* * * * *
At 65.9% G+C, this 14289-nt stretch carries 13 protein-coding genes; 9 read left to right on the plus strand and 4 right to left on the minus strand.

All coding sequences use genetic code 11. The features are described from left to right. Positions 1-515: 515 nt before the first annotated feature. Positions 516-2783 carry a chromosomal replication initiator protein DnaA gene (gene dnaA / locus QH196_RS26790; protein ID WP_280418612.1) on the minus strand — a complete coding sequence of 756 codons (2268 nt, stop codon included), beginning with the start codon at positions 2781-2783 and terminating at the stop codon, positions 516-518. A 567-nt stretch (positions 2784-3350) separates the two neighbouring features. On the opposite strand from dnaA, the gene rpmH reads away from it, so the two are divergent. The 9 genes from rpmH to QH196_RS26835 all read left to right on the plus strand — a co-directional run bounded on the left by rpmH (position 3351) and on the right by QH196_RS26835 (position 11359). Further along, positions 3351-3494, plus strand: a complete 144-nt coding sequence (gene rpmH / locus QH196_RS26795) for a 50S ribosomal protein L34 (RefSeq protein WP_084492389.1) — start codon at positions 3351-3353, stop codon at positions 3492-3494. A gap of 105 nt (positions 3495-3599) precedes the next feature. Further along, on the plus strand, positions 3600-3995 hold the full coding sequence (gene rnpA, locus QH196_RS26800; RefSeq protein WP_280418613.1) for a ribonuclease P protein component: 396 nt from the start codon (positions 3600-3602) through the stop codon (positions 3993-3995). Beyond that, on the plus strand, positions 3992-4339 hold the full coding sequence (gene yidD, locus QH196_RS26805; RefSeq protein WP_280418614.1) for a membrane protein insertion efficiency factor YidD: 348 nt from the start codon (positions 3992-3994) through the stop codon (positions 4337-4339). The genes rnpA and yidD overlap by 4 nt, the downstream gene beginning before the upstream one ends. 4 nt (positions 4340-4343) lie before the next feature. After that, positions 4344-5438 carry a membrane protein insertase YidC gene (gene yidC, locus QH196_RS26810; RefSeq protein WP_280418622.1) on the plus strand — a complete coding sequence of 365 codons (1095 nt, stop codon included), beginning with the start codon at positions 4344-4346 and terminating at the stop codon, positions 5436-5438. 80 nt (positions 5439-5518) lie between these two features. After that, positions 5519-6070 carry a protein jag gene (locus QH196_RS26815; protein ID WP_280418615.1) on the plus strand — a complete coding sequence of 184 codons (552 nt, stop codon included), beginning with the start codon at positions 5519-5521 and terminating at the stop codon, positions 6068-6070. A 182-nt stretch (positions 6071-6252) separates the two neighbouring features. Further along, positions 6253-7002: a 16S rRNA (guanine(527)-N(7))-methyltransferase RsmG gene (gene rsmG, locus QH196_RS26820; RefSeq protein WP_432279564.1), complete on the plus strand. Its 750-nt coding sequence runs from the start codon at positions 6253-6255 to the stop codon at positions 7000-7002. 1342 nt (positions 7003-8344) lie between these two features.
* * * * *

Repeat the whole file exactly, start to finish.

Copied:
At 65.9% G+C, this 14289-nt stretch carries 13 protein-coding genes; 9 read left to right on the plus strand and 4 right to left on the minus strand.

All coding sequences use genetic code 11. The features are described from left to right. Positions 1-515: 515 nt before the first annotated feature. Positions 516-2783 carry a chromosomal replication initiator protein DnaA gene (gene dnaA / locus QH196_RS26790; protein ID WP_280418612.1) on the minus strand — a complete coding sequence of 756 codons (2268 nt, stop codon included), beginning with the start codon at positions 2781-2783 and terminating at the stop codon, positions 516-518. A 567-nt stretch (positions 2784-3350) separates the two neighbouring features. On the opposite strand from dnaA, the gene rpmH reads away from it, so the two are divergent. The 9 genes from rpmH to QH196_RS26835 all read left to right on the plus strand — a co-directional run bounded on the left by rpmH (position 3351) and on the right by QH196_RS26835 (position 11359). Further along, positions 3351-3494, plus strand: a complete 144-nt coding sequence (gene rpmH / locus QH196_RS26795) for a 50S ribosomal protein L34 (RefSeq protein WP_084492389.1) — start codon at positions 3351-3353, stop codon at positions 3492-3494. A gap of 105 nt (positions 3495-3599) precedes the next feature. Further along, on the plus strand, positions 3600-3995 hold the full coding sequence (gene rnpA, locus QH196_RS26800; RefSeq protein WP_280418613.1) for a ribonuclease P protein component: 396 nt from the start codon (positions 3600-3602) through the stop codon (positions 3993-3995). Beyond that, on the plus strand, positions 3992-4339 hold the full coding sequence (gene yidD, locus QH196_RS26805; RefSeq protein WP_280418614.1) for a membrane protein insertion efficiency factor YidD: 348 nt from the start codon (positions 3992-3994) through the stop codon (positions 4337-4339). The genes rnpA and yidD overlap by 4 nt, the downstream gene beginning before the upstream one ends. 4 nt (positions 4340-4343) lie before the next feature. After that, positions 4344-5438 carry a membrane protein insertase YidC gene (gene yidC, locus QH196_RS26810; RefSeq protein WP_280418622.1) on the plus strand — a complete coding sequence of 365 codons (1095 nt, stop codon included), beginning with the start codon at positions 4344-4346 and terminating at the stop codon, positions 5436-5438. 80 nt (positions 5439-5518) lie between these two features. After that, positions 5519-6070 carry a protein jag gene (locus QH196_RS26815; protein ID WP_280418615.1) on the plus strand — a complete coding sequence of 184 codons (552 nt, stop codon included), beginning with the start codon at positions 5519-5521 and terminating at the stop codon, positions 6068-6070. A 182-nt stretch (positions 6071-6252) separates the two neighbouring features. Further along, positions 6253-7002: a 16S rRNA (guanine(527)-N(7))-methyltransferase RsmG gene (gene rsmG, locus QH196_RS26820; RefSeq protein WP_432279564.1), complete on the plus strand. Its 750-nt coding sequence runs from the start codon at positions 6253-6255 to the stop codon at positions 7000-7002. 1342 nt (positions 7003-8344) lie between these two features.